Thursday, October 30, 2014

Taxis - The Gabon Edition

It’s that time again - time to describe how taxis work in our newest home.  If you hadn't noticed yet, I’m pretty sure I’ve posted about taxis in each of the countries we’ve lived in so far.  The reason - they are different everywhere!  Different colours & styles, different routes of operation and different ways to hail them, various ways to pay, when to pay, how to pay…I always make a point of asking a local how to hail and take a taxi before doing it (if possible) because if you assume you know how things are done and just do it whatever way you’re accustomed to, you could be very wrong.  
Here in Gabon as far as I can tell, there are taxi cars and taxi buses.  I’ll describe the cars since they are what I have experience with.  Stopping one works the way you probably expect - stick out your hand/arm, but here’s where things get a bit different than our previous homes.  When the taxi stops (or slows down and rolls slowly by) this is your time to negotiate price.  Apparently there’s no set taxi fare here in Libreville, so when the taxi stops you tell him what you want to pay and where you want to go.  

Example:  Taxi stops.  You say, “Trois cent, Mbolo” (price: 300 francs, destination: “Mbolo” - the big supermarket across from the French Institute where we have classes)

VERY IMPORTANT:  it’s price first, then destination.  I made the mistake of saying the destination first thinking that if a driver knew where I wanted to go and was going that direction, then I could tell him my price.  But this just resulted in 5 taxis driving away before I had the chance to tell my price, and me getting very very wet in the rain before finally just deciding to walk home, since I was already drenched.  Price first!  

If the driver agrees to your price, he will, in my experience, do one of the following things:
  1. beep the horn
  2. say ok or give some other verbal or non-verbal signal to you
  3. not say or do anything really, but also not drive away
if one of these things happens, you know that the driver has accepted your price and will take you where you want to go for that price.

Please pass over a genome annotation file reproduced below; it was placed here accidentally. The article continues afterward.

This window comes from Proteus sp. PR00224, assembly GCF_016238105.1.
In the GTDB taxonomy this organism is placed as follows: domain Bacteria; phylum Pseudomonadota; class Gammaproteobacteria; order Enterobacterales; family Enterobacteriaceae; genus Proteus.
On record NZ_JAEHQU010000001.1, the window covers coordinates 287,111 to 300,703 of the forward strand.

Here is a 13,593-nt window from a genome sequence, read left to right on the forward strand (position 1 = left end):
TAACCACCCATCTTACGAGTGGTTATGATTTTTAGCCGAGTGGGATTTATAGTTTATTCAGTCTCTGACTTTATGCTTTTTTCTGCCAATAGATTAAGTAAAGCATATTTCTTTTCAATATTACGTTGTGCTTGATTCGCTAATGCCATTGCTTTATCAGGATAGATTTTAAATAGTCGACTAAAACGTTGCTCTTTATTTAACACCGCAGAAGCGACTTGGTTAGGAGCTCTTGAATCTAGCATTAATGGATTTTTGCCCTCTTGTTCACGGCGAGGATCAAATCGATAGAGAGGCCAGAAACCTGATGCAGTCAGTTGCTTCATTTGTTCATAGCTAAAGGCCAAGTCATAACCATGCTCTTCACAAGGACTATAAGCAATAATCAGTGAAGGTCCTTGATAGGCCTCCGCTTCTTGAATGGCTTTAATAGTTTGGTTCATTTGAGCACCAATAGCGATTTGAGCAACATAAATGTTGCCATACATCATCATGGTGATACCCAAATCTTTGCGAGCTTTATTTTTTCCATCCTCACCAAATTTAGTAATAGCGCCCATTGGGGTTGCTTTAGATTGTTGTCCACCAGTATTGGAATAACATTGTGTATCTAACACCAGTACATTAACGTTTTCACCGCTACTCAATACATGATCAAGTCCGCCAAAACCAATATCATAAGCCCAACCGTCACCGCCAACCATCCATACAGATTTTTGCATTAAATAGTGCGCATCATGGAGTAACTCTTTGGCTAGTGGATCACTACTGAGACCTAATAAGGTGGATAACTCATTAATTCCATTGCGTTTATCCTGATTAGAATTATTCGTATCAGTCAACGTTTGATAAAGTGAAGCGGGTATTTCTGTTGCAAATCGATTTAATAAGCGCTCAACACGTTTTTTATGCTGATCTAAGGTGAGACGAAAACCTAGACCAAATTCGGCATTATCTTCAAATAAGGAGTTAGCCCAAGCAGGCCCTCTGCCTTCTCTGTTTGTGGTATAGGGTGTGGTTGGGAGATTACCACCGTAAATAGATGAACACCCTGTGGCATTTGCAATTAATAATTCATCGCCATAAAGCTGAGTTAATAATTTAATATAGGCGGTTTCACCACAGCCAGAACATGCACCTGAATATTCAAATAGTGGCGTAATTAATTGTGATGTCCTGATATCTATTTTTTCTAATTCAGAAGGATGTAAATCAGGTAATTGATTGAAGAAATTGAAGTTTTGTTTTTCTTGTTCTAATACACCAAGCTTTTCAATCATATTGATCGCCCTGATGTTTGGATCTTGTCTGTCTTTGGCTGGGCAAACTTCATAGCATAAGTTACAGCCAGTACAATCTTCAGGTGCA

If the driver does not agree to your price, he’ll just drive away, unless you quickly up your price and offer more, in which case he may reconsider.  

If you successfully snag a cab, enjoy your ride to your destination and pay upon arrival.  You should get out the door on the curb-side only and if you are on the wrong side of the car and other passengers are in the backseat with you, they will get out to let you out the curb-side.  What I learned today is that if the taxi driver gets pulled over by the police while you are en route, it won’t take too long.  Though this particular driver after a few minutes with the policeman did come back to the taxi, grab some cash, disappear back to the cop, and return with license in hand and we were off.  So this may have expedited things a bit…..or maybe I just lived in Angola and Russia too long....

Friday, October 03, 2014

First impressions

        * It’s HUMID.  We’re thankful to have arrived at the end of the “cool”, “dry” season, though really, there's not going to be much change here on the Equator!  The quote of the first weekend we were here, in my opinion, was our first saturday while we sat by the side of the road along the coast, drinking coconut water…out of the blue and in all seriousness someone exclaimed, “It’s quite chilly today”.  I’m pretty sure both Sam and I laughed out loud.  

  • Gabon is quite expensive, like Angola.  So nothing new there.  We dropped $210 on a mediocre high chair for Isabella - the kind one could find at Walmart for less than $40.